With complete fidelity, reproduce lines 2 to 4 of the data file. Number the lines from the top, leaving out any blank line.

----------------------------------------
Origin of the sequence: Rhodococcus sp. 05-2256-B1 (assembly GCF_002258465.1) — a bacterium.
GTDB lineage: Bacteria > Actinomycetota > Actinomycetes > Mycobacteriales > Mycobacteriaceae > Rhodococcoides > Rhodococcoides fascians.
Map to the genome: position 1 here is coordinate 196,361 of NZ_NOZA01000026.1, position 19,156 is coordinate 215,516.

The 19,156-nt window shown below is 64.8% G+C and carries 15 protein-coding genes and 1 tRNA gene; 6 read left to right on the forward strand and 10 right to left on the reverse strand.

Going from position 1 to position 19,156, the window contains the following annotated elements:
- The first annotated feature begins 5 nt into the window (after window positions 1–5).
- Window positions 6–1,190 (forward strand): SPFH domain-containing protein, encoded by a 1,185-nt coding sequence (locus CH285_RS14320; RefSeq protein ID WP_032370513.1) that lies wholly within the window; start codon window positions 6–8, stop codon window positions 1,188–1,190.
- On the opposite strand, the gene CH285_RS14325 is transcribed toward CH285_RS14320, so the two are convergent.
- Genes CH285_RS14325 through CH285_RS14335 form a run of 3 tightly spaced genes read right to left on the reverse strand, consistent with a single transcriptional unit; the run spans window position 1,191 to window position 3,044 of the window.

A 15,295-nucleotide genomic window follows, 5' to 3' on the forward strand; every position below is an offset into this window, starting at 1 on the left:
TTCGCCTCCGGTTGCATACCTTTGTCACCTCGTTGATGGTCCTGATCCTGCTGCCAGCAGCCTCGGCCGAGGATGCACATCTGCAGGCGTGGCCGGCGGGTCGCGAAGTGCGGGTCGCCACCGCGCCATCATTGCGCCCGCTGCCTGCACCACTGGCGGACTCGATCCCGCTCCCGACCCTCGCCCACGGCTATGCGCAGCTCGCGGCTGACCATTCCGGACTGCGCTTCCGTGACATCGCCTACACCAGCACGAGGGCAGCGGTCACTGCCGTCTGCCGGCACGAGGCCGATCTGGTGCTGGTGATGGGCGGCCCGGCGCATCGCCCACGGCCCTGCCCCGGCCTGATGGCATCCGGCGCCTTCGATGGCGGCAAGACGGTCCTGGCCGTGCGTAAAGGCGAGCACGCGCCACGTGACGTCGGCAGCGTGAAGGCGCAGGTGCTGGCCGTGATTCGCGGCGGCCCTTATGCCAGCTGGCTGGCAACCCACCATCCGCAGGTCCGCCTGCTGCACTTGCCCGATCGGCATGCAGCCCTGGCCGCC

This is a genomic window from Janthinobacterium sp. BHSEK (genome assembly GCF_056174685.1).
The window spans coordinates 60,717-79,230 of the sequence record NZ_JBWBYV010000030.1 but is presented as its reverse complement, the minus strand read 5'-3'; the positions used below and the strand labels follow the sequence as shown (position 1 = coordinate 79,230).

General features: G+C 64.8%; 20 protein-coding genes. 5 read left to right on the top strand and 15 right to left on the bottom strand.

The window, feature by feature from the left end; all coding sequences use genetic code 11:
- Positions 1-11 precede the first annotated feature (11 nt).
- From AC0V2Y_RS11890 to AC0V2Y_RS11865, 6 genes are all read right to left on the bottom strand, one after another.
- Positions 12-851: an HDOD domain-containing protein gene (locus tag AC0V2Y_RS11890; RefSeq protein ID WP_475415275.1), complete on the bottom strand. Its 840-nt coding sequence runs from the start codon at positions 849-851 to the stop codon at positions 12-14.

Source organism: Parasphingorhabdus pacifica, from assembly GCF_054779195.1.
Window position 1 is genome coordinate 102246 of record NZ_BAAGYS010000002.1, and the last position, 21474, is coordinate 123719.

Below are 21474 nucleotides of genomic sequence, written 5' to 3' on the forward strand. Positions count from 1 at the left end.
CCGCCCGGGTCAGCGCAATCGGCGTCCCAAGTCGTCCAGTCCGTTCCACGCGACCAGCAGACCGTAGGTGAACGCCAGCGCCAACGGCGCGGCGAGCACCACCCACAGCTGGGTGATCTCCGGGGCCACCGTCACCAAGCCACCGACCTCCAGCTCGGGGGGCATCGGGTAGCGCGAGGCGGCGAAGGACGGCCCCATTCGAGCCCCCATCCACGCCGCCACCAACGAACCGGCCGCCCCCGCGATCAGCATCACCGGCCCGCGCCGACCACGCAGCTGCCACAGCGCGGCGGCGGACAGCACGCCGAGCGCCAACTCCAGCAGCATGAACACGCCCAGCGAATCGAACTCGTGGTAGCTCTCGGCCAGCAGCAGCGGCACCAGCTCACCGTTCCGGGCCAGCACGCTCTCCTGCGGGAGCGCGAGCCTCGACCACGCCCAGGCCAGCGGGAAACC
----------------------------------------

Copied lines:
GTDB lineage: Bacteria > Actinomycetota > Actinomycetes > Mycobacteriales > Mycobacteriaceae > Rhodococcoides > Rhodococcoides fascians.
Map to the genome: position 1 here is coordinate 196,361 of NZ_NOZA01000026.1, position 19,156 is coordinate 215,516.

The 19,156-nt window shown below is 64.8% G+C and carries 15 protein-coding genes and 1 tRNA gene; 6 read left to right on the forward strand and 10 right to left on the reverse strand.